During the past 4 decades, the incidence and prevalence of neuroendocrine tumors (NETs) have dramatically increased, but the researchers believe the increase is related to diagnostic advances.
The new finding is published online April 27 in JAMA Oncology.
In this population-based study that included 64,971 patients with NETs, the authors found that incidence jumped from 1.09 per 100,000 persons in 1973 to 6.98 per 100,000 by 2012.
The 20-year limited-duration prevalence also increased substantially, from 0.006% in 1993 to 0.048% in 2012 (P < .001).
However, the greatest increase has been in early-stage tumors, pointed out lead author, Arvind Dasari, MD, MS, from the University of Texas MD Anderson Cancer Center, Houston, in an audio interview posted on the JAMA website. "We believe the increase in incidence is due to advances in diagnostic modalities," Dr Dasari said. "The increased use of imaging explains the increased diagnosis in the lung and gastrointestinal tract, while increased use of endoscopy explains the increased incidence in sites such as the stomach and rectum."
Dr Dasari noted that the rise in incidence was observed across all cancer stages and all tumor grades, "but we did notice that it was more marked at certain sites, such as the stomach and rectum."
While the incidence and prevalence have increased, so has survival of patients with NET. Improved survival has been especially pronounced in distant gastrointestinal NETs and in distant pancreatic NETs, which reflects improved therapies for these cancers, explained Dr Dasari.
The study represents the largest epidemiologic study of NETs to date. The last study looking at incidence and prevalence was conducted in 2008 and used data up to 2004, so it was time for an update, said Dr Dasari. "Since then there have been improvements in diagnosis and management."
Call to Arms
The study used data from the National Cancer Institute's Surveillance, Epidemiology, and End Results (SEER) database.
Despite limitations inherent to the SEER database, which include underreporting of NET cases to cancer registries, "the trends are real, likely underestimate the true burden of NETs, and are more pronounced than previously reported," comments Pamela L. Kunz, MD, from Stanford University, California, writing in an accompanying editorial.
The trends are real…[and] likely underestimate the true burden of NETs. Dr Pamela L. Kunz
She points out that the prevalence of NETs was estimated to be 171,321 cases in 2014, which is higher than the combined prevalence of other, more common gastrointestinal cancers, including esophageal cancer (36,857 patients), gastric adenocarcinoma (79,843 patients), and pancreatic adenocarcinoma (49,620 patients) (all 2013 estimates).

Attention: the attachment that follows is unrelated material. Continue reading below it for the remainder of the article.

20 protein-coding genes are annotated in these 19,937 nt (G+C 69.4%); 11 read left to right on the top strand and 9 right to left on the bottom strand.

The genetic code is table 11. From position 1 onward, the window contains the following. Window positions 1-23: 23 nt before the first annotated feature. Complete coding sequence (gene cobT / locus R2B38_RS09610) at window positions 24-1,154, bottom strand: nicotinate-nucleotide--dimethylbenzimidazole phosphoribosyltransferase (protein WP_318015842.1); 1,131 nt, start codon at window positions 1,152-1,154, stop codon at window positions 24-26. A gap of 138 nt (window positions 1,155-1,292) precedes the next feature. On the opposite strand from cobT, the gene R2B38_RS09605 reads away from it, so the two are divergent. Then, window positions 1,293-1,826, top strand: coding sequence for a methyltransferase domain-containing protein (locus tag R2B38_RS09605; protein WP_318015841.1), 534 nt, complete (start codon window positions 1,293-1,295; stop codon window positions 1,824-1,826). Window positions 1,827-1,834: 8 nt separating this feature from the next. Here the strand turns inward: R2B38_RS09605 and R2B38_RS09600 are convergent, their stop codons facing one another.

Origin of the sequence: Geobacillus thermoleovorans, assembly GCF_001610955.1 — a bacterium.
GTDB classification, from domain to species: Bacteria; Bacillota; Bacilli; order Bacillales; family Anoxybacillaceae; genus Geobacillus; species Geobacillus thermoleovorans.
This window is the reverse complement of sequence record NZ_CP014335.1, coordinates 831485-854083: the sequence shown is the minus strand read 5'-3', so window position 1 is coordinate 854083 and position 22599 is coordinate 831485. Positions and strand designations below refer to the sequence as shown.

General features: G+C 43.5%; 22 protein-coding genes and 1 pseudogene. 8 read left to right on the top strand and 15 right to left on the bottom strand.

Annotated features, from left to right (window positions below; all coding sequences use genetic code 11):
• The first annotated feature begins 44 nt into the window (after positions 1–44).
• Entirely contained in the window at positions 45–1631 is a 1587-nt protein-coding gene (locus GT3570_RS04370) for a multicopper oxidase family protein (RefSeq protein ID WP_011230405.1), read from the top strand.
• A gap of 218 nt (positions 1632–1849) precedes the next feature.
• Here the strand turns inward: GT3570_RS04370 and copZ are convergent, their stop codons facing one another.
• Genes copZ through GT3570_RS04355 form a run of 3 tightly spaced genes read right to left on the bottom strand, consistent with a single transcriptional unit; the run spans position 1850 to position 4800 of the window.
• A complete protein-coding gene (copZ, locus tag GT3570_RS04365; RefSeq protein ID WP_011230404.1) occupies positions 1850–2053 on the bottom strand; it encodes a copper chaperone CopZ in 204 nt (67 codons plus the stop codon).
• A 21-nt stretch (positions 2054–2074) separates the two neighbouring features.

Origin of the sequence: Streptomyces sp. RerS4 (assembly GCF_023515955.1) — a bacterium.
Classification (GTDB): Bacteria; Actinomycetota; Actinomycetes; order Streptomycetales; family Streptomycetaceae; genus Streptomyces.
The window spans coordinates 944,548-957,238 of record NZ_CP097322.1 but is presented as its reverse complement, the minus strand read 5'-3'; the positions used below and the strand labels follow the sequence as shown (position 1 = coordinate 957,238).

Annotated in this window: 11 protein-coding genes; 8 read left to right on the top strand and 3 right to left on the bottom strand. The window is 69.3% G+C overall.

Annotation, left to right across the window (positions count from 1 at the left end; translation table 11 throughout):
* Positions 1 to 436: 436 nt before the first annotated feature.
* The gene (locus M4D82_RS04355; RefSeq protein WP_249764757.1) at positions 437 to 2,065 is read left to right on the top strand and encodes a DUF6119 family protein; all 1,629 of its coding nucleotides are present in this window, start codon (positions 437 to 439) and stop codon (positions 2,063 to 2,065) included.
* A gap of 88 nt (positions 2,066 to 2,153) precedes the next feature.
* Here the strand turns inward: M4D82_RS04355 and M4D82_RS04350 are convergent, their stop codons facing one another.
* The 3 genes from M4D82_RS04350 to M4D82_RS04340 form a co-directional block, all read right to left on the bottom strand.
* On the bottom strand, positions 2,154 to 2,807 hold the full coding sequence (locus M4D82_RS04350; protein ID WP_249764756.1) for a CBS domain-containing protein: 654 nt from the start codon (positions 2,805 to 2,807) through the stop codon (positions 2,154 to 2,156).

"NETs were once considered rare and unworthy of scientific study or funding," writes Dr Kunz. "The study by Dasari and colleagues and others have hopefully put this notion to rest and serve as our call to arms."
Incidence and Survival Higher but Varied
Dr Dasari and colleagues note that the increase in the incidence of NETs occurred across all sites, stages, and grades and ranged from a 15-fold increase in the stomach to a 2-fold increase in the cecum.
When categorized by age, the most dramatic rise in incidence was observed in patients 65 years or older and in those 50 to 64 years, who experienced a more than 8-fold rise in incidence. Younger patients had a more modest 3-fold increase in incidence.
Regarding survival, the median overall survival (OS) time for all patients was 9.3 years. Patients with localized NETs had better median OS (>30 years) than those with regional NETs (10.2 years) and distant NETs (12 months) (P < .001).
Categorized by grade groups, G1 NETs had the highest median OS (16.2 years); OS was worse for G2 NETs (8.3 years), and G3 and G4 NETs had the worst OS (10 months).
By cancer site, NETs in the rectum (OS, 24.6 years) and appendix (OS >30.0 years) had the best median OS, while NETs in the pancreas (OS, 3.6 years) and lung (OS, 5.5 years) had the worst median OS. All of the survival differences reached statistical significance (log-rank P < .001).
The study was supported by Novartis. Dr Dasari has received research support from Novartis, Ipsen, and Eisai and serves as a consultant for Novartis, Ipsen, and Lexicon. Several coauthors also report relationships with industry. Dr Kunz has received research funding to her institution from Advance Accelerator Applications, Dicerna, Esanex, Genentech, Ipsen, Lexicon Pharmaceuticals, Merck, and Oxigene. She has served on scientific advisory board meetings for and has received honoraria from Ipsen, Novartis, and Lexicon.